Minikube Basics and How to Get Started with Kubernetes
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Minikube Basics and How to Get Started with Kubernetes

Written by Peter Jausovec
Minikube is an awesome tool that allows you to run a single-node Kubernetes cluster inside a virtual machine, on your own computer.
To help you get started, I have recorded a video to guide you through the Minikube installation process. In the video I explain and introduce a couple of essential Minikube commands you can use to work with the Kubernetes cluster and show you how to access applications inside the cluster when using Minikube.

Managing Your Minikube Cluster

Creating a new cluster is as simple as running minikube start. By default, the start command creates a virtual machine with 2 CPUs and 2000 MB of memory. Often, that might not be enough, so you can use --cpus and --memory flags to set the desired amount of CPUs and memory like this: minikube start --cpus=4 --memory 8192.
To stop a virtual machine running your cluster, use the minikube stop command. This will stop the virtual machine, but it leaves all the files around, so you can use the start command to start up the cluster again. I usually stop my cluster if I am not using it, so it's not eating up all the CPUs and memory.

Troubleshooting Minikube Issues

Hopefully you won't run into any issues with Minikube, however, in case you do, use the minikube status command to quickly get the status of your cluster. If you need to dig deeper and get more information on what's happening, use the minikube logs command. The logs command will output all logs from the running Kubernetes instance.

Interacting With Your Kubernetes Cluster

In most cases you will use the Kubernetes CLI (kubectl) to interact with your cluster. However, if you're more visual, you can also use the Kubernetes dashboard. Minikube automatically installs Kubernetes dashboards and it has a convenience command called minikube dashboard that creates a proxy to the dashboard and opens the dashboard UI in the browser.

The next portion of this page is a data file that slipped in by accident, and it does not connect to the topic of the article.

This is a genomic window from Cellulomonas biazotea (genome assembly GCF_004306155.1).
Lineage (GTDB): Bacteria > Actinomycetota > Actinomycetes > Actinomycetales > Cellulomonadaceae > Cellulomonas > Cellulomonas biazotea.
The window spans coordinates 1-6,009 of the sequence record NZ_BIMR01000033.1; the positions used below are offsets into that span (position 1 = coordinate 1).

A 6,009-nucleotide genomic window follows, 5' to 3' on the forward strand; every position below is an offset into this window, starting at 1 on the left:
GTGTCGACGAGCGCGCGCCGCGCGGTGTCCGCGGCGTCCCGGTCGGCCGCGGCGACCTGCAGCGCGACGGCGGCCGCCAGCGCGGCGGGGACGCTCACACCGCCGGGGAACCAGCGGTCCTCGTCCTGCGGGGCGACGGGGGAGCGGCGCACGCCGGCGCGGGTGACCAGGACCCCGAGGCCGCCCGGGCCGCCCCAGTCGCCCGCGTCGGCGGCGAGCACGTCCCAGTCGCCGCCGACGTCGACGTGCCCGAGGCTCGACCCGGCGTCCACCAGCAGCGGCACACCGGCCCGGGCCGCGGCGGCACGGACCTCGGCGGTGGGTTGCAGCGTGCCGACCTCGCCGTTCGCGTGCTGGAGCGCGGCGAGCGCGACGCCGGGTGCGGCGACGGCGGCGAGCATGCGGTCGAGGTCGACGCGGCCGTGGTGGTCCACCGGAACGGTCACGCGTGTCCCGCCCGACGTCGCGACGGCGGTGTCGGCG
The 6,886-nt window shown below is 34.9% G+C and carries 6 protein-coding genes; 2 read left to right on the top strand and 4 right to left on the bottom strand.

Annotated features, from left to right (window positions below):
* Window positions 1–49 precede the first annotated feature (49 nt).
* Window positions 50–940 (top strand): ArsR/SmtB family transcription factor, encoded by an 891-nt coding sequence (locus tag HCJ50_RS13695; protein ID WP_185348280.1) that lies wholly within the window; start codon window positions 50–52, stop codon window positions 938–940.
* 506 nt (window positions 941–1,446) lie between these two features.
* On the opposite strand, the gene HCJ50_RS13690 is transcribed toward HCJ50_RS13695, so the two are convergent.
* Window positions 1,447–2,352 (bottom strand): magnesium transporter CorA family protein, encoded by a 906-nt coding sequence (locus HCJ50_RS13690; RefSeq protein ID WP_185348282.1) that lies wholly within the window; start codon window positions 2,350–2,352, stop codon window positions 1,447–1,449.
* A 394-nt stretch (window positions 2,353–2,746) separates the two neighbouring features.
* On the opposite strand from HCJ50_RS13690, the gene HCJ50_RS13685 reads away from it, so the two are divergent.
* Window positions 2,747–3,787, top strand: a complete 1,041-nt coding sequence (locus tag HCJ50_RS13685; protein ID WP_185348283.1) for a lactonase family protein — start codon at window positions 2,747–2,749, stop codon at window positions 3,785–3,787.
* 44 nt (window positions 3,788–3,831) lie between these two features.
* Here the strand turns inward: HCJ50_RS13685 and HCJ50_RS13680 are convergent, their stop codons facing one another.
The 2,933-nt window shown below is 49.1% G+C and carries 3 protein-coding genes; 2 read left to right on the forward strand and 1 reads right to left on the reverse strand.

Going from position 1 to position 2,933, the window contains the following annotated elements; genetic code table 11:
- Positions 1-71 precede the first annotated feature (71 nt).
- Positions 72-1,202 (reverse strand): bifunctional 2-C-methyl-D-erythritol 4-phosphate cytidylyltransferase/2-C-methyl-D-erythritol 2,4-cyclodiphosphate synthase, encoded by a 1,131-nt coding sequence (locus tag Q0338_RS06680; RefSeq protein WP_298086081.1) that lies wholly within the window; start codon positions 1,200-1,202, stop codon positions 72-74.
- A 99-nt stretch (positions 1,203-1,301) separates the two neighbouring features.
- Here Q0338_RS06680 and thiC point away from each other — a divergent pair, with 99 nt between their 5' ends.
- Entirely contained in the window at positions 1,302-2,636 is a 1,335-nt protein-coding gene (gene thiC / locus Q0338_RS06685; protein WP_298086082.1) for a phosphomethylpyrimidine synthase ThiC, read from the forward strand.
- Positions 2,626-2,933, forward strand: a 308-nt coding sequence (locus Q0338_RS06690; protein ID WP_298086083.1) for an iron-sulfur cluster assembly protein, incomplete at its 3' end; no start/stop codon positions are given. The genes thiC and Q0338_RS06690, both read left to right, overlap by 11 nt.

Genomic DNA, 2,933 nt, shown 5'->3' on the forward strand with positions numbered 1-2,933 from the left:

To access your cluster and services running within the cluster you will use the clusters IP. To get the clusters IP address, run minikube ip command. This command outputs the clusters IP to the standard out. You can use the combination of the IP address and your service ports to access the services.
Minikube also offers two commands that allow you to quickly access the services. One command is called minikube service. If your service is of a NodePort type, you can use this command to quickly access the service. Minikube will use the clusters IP and the port, and open your service in the browser.
Alternatively, if you have services using the LoadBalancer type, you can use the minikube tunnel command. This command exposes all services with LoadBalancer type on the http://localhost address.
Check out the video here.
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Peter Jausovec

Peter Jausovec

Peter Jausovec is a platform advocate at He has more than 15 years of experience in the field of software development and tech, in various roles such as QA (test), software engineering and leading tech teams. He's been working in the cloud-native space, focusing on Kubernetes and service meshes, and delivering talks and workshops around the world. He authored and co-authored a couple of books, latest being Cloud Native: Using Containers, Functions, and Data to Build Next-Generation Applications.

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